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City may lose water revenue

Attorney warns that transfer of funds to General Fund might not hold up in court.

February 07, 2011|By Melanie Hicken,

CITY HALL — The spigot for millions in water utility revenues that have been used to pay for public services could be turned off after the city attorney determined that recent court cases have thrown the legality of the practice into doubt.

City Atty. Scott Howard has recommended that the City Council suspend the annual transfer of water revenues to the city’s General Fund after conducting a review of the city’s Charter provision mandating the transfer of millions from Glendale Water & Power to support the General Fund, which pays for firefighters, police and other services.

Critics have for years assailed the transfers as illegal and contributing to higher utility rates. City officials have contended that the transfers are a vital income source since Glendale was hemmed in by Proposition 13, which put it behind other cities in terms of its stake in property taxes.


Since 2000, nearly $35 million in water service revenues have been transferred to the General Fund. Another $153 million has been transferred from the utility's electricity revenues in the same period.

Critics seized on the waterside transfer last year as the City Council considered — and eventually approved — a controversial 3.8% water rate increase, which was expected to generate about $2 million, less than half of the $4.2 million in water revenues slated to be transferred to the General Fund this year.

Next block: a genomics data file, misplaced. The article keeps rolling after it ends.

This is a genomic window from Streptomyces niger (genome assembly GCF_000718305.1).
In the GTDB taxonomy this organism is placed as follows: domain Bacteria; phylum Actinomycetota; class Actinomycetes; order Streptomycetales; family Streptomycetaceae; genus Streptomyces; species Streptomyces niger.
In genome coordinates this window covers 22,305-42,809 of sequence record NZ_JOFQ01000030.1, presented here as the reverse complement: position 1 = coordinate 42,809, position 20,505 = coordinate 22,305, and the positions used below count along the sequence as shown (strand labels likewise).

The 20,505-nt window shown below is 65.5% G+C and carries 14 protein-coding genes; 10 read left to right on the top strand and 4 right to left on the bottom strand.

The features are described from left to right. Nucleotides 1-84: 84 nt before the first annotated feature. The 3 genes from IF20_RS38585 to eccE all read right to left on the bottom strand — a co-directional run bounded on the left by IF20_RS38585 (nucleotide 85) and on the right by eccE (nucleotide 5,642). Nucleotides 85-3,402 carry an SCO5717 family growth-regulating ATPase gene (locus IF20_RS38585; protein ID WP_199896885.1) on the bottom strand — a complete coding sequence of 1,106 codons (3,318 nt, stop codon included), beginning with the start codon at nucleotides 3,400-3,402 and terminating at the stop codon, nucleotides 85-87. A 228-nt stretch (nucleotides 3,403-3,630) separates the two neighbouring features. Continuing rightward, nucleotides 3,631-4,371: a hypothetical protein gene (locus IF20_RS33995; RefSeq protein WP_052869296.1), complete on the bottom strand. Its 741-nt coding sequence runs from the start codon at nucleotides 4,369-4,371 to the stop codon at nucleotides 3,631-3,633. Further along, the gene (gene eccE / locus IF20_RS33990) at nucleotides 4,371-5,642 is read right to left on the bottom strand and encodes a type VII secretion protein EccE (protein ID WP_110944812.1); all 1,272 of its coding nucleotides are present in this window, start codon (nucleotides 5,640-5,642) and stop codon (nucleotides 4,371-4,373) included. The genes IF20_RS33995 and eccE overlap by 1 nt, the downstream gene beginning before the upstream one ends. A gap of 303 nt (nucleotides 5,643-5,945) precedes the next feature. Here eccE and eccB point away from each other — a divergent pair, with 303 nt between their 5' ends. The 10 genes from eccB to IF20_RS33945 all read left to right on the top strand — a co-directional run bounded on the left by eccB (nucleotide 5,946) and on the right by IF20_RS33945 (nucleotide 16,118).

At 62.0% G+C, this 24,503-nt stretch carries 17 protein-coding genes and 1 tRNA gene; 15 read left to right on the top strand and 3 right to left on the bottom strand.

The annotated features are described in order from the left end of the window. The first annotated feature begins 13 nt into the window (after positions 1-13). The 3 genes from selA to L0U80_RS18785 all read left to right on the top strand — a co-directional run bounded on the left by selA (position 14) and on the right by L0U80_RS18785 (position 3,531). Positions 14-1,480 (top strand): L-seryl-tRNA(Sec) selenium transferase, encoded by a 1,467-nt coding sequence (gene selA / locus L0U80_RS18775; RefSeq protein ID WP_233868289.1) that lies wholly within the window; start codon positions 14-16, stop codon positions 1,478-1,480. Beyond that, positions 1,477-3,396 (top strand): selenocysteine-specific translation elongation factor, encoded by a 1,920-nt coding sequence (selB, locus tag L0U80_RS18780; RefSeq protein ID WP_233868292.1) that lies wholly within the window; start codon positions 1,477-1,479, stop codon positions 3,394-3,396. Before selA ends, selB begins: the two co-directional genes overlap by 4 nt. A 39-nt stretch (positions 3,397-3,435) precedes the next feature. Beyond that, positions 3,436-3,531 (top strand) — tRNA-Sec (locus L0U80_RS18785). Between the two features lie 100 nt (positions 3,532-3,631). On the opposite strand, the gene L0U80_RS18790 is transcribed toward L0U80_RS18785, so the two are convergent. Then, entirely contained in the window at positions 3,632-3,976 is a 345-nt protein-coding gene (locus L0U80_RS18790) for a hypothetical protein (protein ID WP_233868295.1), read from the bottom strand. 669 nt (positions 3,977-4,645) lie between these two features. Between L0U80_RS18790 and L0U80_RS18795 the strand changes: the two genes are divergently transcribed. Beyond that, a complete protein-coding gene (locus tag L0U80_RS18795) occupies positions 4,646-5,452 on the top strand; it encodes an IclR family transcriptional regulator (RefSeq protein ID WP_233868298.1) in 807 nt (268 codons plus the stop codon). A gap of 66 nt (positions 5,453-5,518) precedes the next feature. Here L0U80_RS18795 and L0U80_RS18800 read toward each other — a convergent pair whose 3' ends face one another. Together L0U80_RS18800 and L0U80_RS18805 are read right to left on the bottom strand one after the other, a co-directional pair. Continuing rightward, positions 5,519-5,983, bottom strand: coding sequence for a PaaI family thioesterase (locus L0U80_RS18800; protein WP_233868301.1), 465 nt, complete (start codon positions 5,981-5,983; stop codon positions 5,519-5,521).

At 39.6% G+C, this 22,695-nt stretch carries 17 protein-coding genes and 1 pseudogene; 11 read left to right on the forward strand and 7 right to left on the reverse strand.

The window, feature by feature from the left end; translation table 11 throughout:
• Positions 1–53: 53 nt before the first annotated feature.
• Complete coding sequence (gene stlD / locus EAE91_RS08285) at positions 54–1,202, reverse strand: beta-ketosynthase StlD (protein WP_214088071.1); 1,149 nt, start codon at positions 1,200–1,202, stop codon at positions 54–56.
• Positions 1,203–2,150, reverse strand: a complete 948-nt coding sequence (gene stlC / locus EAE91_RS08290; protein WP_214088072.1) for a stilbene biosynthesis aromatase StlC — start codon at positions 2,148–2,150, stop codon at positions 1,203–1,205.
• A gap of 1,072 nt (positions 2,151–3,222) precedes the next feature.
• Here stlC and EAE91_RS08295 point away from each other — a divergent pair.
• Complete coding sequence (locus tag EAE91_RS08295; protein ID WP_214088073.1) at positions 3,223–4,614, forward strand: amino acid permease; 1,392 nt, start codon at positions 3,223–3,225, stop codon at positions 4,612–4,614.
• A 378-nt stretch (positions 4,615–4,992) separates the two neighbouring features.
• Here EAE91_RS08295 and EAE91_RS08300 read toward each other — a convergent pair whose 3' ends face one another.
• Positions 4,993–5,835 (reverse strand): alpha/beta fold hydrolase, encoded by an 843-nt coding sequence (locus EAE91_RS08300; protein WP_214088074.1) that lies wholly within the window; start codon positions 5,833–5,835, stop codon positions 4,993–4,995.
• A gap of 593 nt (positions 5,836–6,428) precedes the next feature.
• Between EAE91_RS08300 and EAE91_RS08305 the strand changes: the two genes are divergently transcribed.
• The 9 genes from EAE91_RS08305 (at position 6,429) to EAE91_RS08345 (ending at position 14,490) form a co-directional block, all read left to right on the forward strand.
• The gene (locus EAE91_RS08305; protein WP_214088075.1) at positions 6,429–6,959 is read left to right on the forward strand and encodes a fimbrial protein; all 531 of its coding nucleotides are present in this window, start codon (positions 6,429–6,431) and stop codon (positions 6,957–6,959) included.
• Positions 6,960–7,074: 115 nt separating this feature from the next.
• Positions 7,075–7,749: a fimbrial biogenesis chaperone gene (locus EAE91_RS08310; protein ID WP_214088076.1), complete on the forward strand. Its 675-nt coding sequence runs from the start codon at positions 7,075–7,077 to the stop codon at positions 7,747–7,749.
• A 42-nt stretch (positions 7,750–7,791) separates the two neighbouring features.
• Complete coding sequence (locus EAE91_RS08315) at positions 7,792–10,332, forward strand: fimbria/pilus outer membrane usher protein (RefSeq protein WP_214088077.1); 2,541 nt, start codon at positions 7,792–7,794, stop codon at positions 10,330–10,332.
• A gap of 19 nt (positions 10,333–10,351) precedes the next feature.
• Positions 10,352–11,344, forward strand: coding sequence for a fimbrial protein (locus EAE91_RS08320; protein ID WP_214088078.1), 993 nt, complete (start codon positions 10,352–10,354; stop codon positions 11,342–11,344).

The constitutional issues surrounding the revenue transfer stem from Proposition 218 — passed by California voters in 1996 — which required voter approval for any increase of property-related assessments and stated fees could not be used “for any purpose other than that for which the fee was imposed.” Electrical services are exempt from the provision.

While city attorneys have previously defended the water transfer as legal, Howard determined in a report to the City Council that court cases in recent years have changed the tide.

“I believe that the city is at some high risk if the continuation of the water transfer was challenged in court,” he said.

Cutting the flow of water utility revenues would spell extra trouble for the city’s budget, which already faces a projected $10-million deficit due to stagnant revenues and rising employee pension and health-care costs.

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